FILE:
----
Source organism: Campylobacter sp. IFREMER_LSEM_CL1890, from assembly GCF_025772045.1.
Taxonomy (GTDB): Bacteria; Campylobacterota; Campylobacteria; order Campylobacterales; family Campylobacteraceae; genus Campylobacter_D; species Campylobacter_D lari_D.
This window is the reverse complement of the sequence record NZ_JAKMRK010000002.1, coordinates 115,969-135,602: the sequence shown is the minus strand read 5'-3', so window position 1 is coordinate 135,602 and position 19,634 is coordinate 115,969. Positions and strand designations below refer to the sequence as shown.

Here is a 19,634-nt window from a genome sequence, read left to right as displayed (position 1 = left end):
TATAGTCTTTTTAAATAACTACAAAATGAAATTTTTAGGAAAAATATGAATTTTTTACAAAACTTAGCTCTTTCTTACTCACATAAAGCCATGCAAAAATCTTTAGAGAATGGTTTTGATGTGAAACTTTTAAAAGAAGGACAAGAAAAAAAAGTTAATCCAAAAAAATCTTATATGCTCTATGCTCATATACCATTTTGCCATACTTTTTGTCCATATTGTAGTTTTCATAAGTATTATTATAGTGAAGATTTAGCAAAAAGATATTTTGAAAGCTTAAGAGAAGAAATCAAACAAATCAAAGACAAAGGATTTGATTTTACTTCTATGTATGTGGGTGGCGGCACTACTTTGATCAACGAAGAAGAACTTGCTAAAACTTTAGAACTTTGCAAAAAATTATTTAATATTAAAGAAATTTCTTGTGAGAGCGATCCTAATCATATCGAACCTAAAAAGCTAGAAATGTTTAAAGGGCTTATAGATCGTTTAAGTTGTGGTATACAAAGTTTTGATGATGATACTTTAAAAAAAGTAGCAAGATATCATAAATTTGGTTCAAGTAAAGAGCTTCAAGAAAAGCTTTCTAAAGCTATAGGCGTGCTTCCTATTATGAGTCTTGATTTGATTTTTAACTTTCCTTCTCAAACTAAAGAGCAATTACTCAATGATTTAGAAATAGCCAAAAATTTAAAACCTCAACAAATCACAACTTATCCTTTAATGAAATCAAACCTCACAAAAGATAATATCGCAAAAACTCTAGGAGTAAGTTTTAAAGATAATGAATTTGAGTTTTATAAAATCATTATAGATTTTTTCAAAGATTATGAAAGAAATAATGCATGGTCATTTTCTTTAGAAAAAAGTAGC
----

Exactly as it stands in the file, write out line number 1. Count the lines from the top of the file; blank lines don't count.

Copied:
Source organism: Campylobacter sp. IFREMER_LSEM_CL1890, from assembly GCF_025772045.1.